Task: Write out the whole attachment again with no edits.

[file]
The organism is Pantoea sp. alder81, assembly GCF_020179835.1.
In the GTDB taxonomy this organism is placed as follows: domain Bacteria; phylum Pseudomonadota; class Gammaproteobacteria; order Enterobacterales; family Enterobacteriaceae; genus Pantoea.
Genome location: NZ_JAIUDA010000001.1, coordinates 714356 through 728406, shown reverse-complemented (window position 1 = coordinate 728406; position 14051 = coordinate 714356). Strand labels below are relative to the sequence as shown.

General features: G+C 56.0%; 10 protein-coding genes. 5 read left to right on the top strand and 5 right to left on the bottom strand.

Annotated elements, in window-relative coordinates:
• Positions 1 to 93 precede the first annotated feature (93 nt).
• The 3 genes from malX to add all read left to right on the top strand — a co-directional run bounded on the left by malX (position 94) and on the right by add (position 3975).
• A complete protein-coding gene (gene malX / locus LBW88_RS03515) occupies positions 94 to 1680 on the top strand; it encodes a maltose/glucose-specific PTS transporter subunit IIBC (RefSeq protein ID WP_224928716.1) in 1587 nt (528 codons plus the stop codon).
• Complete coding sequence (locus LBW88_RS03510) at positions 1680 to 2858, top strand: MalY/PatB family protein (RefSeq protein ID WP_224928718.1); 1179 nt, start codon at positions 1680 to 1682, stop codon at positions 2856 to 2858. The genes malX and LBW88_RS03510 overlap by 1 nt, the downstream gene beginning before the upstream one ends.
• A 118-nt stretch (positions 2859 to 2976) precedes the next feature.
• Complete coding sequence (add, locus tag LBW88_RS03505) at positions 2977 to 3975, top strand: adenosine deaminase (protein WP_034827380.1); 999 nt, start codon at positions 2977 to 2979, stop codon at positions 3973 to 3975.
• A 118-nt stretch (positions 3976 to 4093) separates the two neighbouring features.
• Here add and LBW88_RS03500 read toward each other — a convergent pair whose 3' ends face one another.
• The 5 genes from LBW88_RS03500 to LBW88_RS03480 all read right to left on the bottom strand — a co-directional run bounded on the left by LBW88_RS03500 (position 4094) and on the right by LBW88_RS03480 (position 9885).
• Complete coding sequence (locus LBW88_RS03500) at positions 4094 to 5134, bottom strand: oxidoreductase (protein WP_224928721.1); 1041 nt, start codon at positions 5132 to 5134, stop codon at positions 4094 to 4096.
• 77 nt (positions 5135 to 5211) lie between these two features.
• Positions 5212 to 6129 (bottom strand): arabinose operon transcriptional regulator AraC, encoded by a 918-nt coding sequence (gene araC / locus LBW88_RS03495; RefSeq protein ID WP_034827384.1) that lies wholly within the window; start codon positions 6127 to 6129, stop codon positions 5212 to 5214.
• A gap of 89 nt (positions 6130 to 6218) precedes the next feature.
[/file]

The organism is Pantoea sp. alder81, assembly GCF_020179835.1.
In the GTDB taxonomy this organism is placed as follows: domain Bacteria; phylum Pseudomonadota; class Gammaproteobacteria; order Enterobacterales; family Enterobacteriaceae; genus Pantoea.
Genome location: NZ_JAIUDA010000001.1, coordinates 714356 through 728406, shown reverse-complemented (window position 1 = coordinate 728406; position 14051 = coordinate 714356). Strand labels below are relative to the sequence as shown.

General features: G+C 56.0%; 10 protein-coding genes. 5 read left to right on the top strand and 5 right to left on the bottom strand.

Annotated elements, in window-relative coordinates:
• Positions 1 to 93 precede the first annotated feature (93 nt).
• The 3 genes from malX to add all read left to right on the top strand — a co-directional run bounded on the left by malX (position 94) and on the right by add (position 3975).
• A complete protein-coding gene (gene malX / locus LBW88_RS03515) occupies positions 94 to 1680 on the top strand; it encodes a maltose/glucose-specific PTS transporter subunit IIBC (RefSeq protein ID WP_224928716.1) in 1587 nt (528 codons plus the stop codon).
• Complete coding sequence (locus LBW88_RS03510) at positions 1680 to 2858, top strand: MalY/PatB family protein (RefSeq protein ID WP_224928718.1); 1179 nt, start codon at positions 1680 to 1682, stop codon at positions 2856 to 2858. The genes malX and LBW88_RS03510 overlap by 1 nt, the downstream gene beginning before the upstream one ends.
• A 118-nt stretch (positions 2859 to 2976) precedes the next feature.
• Complete coding sequence (add, locus tag LBW88_RS03505) at positions 2977 to 3975, top strand: adenosine deaminase (protein WP_034827380.1); 999 nt, start codon at positions 2977 to 2979, stop codon at positions 3973 to 3975.
• A 118-nt stretch (positions 3976 to 4093) separates the two neighbouring features.
• Here add and LBW88_RS03500 read toward each other — a convergent pair whose 3' ends face one another.
• The 5 genes from LBW88_RS03500 to LBW88_RS03480 all read right to left on the bottom strand — a co-directional run bounded on the left by LBW88_RS03500 (position 4094) and on the right by LBW88_RS03480 (position 9885).
• Complete coding sequence (locus LBW88_RS03500) at positions 4094 to 5134, bottom strand: oxidoreductase (protein WP_224928721.1); 1041 nt, start codon at positions 5132 to 5134, stop codon at positions 4094 to 4096.
• 77 nt (positions 5135 to 5211) lie between these two features.
• Positions 5212 to 6129 (bottom strand): arabinose operon transcriptional regulator AraC, encoded by a 918-nt coding sequence (gene araC / locus LBW88_RS03495; RefSeq protein ID WP_034827384.1) that lies wholly within the window; start codon positions 6127 to 6129, stop codon positions 5212 to 5214.
• A gap of 89 nt (positions 6130 to 6218) precedes the next feature.